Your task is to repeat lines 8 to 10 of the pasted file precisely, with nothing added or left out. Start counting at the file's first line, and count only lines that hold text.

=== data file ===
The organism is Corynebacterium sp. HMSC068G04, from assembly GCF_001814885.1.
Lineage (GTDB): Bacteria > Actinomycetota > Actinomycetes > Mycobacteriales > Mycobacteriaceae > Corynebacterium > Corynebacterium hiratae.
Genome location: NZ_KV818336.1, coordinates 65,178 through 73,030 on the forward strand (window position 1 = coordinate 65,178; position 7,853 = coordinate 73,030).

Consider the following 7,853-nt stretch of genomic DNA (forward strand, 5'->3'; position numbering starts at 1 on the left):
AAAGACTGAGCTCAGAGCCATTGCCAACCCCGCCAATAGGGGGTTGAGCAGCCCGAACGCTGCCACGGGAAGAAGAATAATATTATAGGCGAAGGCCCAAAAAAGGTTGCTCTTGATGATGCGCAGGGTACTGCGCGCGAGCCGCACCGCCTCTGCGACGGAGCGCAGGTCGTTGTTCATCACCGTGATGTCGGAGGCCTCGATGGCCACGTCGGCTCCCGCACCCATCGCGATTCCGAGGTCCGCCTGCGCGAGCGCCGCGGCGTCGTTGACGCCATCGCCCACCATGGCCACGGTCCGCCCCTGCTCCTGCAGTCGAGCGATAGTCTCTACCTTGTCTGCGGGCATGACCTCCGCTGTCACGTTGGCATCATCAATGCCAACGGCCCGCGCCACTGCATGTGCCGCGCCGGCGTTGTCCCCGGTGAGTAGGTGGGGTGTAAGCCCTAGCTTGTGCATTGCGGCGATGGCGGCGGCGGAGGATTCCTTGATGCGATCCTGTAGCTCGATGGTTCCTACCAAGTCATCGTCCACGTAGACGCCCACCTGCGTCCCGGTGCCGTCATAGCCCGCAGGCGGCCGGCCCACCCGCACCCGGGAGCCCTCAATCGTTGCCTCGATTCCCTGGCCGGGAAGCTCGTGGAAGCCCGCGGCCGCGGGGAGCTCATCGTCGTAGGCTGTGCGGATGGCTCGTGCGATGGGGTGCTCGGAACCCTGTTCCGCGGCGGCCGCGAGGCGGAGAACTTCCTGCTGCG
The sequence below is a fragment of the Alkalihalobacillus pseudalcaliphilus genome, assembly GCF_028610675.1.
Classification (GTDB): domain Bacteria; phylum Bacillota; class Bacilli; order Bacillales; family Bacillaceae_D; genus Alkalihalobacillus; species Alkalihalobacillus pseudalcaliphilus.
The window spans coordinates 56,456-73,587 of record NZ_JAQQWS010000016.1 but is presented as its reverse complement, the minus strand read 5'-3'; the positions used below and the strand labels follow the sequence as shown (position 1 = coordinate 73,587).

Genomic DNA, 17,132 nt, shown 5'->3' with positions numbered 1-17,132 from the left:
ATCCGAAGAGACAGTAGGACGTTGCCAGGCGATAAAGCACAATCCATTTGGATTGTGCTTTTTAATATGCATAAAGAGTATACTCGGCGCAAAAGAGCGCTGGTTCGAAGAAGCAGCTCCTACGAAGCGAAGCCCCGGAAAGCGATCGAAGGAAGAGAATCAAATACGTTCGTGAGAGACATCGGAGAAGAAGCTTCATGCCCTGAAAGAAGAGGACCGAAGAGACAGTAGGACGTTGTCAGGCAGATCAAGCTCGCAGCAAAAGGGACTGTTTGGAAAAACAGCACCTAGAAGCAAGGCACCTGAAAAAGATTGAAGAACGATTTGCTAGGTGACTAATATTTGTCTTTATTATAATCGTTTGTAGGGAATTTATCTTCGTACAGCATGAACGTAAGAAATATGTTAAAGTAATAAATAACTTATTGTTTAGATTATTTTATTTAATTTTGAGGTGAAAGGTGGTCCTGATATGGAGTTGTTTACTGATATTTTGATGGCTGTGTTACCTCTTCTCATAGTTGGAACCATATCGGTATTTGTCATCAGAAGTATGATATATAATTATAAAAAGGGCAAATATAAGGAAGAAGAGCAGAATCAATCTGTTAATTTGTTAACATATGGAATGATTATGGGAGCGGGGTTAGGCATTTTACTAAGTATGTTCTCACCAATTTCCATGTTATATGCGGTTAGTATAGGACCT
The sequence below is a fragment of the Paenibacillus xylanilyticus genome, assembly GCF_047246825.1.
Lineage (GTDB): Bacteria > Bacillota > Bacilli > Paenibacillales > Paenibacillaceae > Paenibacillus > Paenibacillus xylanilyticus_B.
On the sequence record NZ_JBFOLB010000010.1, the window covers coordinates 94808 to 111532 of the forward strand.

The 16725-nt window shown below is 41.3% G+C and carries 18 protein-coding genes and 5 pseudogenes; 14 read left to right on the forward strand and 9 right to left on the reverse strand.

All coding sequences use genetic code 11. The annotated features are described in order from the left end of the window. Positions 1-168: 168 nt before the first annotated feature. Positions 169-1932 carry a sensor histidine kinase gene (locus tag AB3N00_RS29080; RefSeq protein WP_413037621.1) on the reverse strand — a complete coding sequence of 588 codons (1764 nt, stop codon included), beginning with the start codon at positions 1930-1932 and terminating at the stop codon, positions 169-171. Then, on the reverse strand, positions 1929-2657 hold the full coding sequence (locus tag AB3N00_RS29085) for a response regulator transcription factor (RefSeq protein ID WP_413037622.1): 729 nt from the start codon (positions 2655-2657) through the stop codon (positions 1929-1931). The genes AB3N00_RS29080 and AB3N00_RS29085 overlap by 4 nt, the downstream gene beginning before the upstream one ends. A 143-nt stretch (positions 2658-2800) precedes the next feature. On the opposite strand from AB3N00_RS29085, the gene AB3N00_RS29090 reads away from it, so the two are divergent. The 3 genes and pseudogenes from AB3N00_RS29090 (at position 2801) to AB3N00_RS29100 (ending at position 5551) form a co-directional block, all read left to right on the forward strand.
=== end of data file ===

The window spans coordinates 56,456-73,587 of record NZ_JAQQWS010000016.1 but is presented as its reverse complement, the minus strand read 5'-3'; the positions used below and the strand labels follow the sequence as shown (position 1 = coordinate 73,587).

Genomic DNA, 17,132 nt, shown 5'->3' with positions numbered 1-17,132 from the left:
ATCCGAAGAGACAGTAGGACGTTGCCAGGCGATAAAGCACAATCCATTTGGATTGTGCTTTTTAATATGCATAAAGAGTATACTCGGCGCAAAAGAGCGCTGGTTCGAAGAAGCAGCTCCTACGAAGCGAAGCCCCGGAAAGCGATCGAAGGAAGAGAATCAAATACGTTCGTGAGAGACATCGGAGAAGAAGCTTCATGCCCTGAAAGAAGAGGACCGAAGAGACAGTAGGACGTTGTCAGGCAGATCAAGCTCGCAGCAAAAGGGACTGTTTGGAAAAACAGCACCTAGAAGCAAGGCACCTGAAAAAGATTGAAGAACGATTTGCTAGGTGACTAATATTTGTCTTTATTATAATCGTTTGTAGGGAATTTATCTTCGTACAGCATGAACGTAAGAAATATGTTAAAGTAATAAATAACTTATTGTTTAGATTATTTTATTTAATTTTGAGGTGAAAGGTGGTCCTGATATGGAGTTGTTTACTGATATTTTGATGGCTGTGTTACCTCTTCTCATAGTTGGAACCATATCGGTATTTGTCATCAGAAGTATGATATATAATTATAAAAAGGGCAAATATAAGGAAGAAGAGCAGAATCAATCTGTTAATTTGTTAACATATGGAATGATTATGGGAGCGGGGTTAGGCATTTTACTAAGTATGTTCTCACCAATTTCCATGTTATATGCGGTTAGTATAGGACCT